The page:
Financial Times Editor Doubts 'Ripple Effect' of GM Failure

     Is a federal government rescue of General Motors do or die for the U.S. economy? With the automaker on the verge of collapse, Speaker of the House Nancy Pelosi, D-Calif., and Senate Majority Harry Reid, D-Nev., say so, but Francesco Guerrera, U.S. editor for The Financial Times, isn’t so sure.

     Guerrera appeared on CNBC’s Nov. 10 “Power Lunch” to weigh the pros and cons of the newly revised AIG (NYSE:AIG) rescue package. He was asked if this type of government intervention should be offered for General Motors (NYSE:GM).

     “That’s what they say,” Guerrera said. “I’m not sure I buy that.  I think there’ll be a lot of job losses if GM fails, but there’s nothing systemic in the sense that if AIG goes or if, you know, one of the other banks goes – there’ll be a ripple effect throughout not just the U.S. economy, but global financial markets. I don’t see how you can make the systemic risk argument for a car company.”

    Pelosi and Reid, in a letter dated Nov. 8, urged Treasury Secretary Henry Paulson to intervene and rescue the ailing auto giant – part of which meant to aid in “the creation of green jobs for the future.”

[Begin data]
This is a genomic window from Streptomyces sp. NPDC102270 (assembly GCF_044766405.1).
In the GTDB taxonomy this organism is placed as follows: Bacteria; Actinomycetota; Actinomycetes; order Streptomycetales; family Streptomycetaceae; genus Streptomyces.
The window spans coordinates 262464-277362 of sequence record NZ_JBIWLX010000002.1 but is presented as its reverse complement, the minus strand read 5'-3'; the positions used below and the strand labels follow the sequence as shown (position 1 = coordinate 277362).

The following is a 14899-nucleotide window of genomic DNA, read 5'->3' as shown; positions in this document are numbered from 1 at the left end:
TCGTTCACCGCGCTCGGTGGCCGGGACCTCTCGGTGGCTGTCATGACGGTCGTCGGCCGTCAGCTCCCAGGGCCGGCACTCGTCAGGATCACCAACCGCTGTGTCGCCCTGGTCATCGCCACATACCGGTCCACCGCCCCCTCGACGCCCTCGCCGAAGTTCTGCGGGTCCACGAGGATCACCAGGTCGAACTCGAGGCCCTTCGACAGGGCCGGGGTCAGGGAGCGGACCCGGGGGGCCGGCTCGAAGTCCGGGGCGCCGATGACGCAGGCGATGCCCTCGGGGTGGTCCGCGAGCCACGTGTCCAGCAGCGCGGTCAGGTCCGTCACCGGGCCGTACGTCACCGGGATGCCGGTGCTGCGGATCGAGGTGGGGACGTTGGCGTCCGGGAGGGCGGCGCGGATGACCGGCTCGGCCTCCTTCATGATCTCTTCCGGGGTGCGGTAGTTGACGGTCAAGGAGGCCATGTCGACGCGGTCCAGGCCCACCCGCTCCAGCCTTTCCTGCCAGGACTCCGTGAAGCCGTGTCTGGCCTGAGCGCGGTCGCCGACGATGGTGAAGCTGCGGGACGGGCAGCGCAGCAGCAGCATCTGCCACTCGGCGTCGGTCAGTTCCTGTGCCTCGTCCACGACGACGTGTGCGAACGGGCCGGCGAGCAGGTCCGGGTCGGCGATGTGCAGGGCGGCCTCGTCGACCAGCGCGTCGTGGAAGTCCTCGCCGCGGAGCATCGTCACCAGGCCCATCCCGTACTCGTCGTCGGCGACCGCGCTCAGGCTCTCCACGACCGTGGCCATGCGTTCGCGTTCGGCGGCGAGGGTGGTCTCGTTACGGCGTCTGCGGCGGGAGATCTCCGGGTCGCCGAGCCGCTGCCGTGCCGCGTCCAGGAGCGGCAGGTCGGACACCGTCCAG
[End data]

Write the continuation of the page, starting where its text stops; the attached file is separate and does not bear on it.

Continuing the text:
“Were you to determine that the automobile industry is eligible for assistance under EESA, we would urge you to impose strong conditions on such assistance in order to protect taxpayers and maximize the potential for the industry’s recovery,” Pelosi and Reid wrote. “An automobile industry that is forward-looking and focused on ingenuity, competitiveness, and the creation of green jobs for the future is essential to its long-term viability.”

     One of the arguments made by legislators, as CNBC’s Michelle Caruso-Cabrera pointed out to Guerrera, is that the lending arms of the automakers, including GMAC and Ford Consumer Credit, pose “systemic risk” to the global economy. She also cited the fallout from the failure of Lehman Brothers earlier this year and its effect on the credit markets. Guerrera explained bailing out GM would not be the same thing.

     “I think they’re less interconnected than Lehman in terms of their exposure to parts of the credit markets that froze when Lehman went,” Guerrera said. “And, I think that those arguments are valid. I just think that they’re less clear cut than you would have them for an AIG.”